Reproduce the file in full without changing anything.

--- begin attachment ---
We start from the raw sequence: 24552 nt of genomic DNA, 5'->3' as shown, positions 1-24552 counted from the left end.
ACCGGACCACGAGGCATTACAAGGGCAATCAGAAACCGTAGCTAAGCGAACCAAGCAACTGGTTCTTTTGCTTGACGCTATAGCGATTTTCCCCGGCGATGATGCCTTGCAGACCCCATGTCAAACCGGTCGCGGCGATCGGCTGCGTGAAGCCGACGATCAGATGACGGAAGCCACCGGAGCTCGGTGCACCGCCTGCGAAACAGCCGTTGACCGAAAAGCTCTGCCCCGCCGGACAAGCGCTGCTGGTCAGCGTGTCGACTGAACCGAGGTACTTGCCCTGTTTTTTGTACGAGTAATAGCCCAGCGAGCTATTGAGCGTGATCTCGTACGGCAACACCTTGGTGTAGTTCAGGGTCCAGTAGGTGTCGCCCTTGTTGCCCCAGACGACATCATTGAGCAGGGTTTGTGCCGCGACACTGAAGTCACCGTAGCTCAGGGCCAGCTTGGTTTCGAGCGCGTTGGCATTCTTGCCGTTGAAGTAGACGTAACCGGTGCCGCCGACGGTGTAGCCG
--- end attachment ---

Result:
We start from the raw sequence: 24552 nt of genomic DNA, 5'->3' as shown, positions 1-24552 counted from the left end.
ACCGGACCACGAGGCATTACAAGGGCAATCAGAAACCGTAGCTAAGCGAACCAAGCAACTGGTTCTTTTGCTTGACGCTATAGCGATTTTCCCCGGCGATGATGCCTTGCAGACCCCATGTCAAACCGGTCGCGGCGATCGGCTGCGTGAAGCCGACGATCAGATGACGGAAGCCACCGGAGCTCGGTGCACCGCCTGCGAAACAGCCGTTGACCGAAAAGCTCTGCCCCGCCGGACAAGCGCTGCTGGTCAGCGTGTCGACTGAACCGAGGTACTTGCCCTGTTTTTTGTACGAGTAATAGCCCAGCGAGCTATTGAGCGTGATCTCGTACGGCAACACCTTGGTGTAGTTCAGGGTCCAGTAGGTGTCGCCCTTGTTGCCCCAGACGACATCATTGAGCAGGGTTTGTGCCGCGACACTGAAGTCACCGTAGCTCAGGGCCAGCTTGGTTTCGAGCGCGTTGGCATTCTTGCCGTTGAAGTAGACGTAACCGGTGCCGCCGACGGTGTAGCCG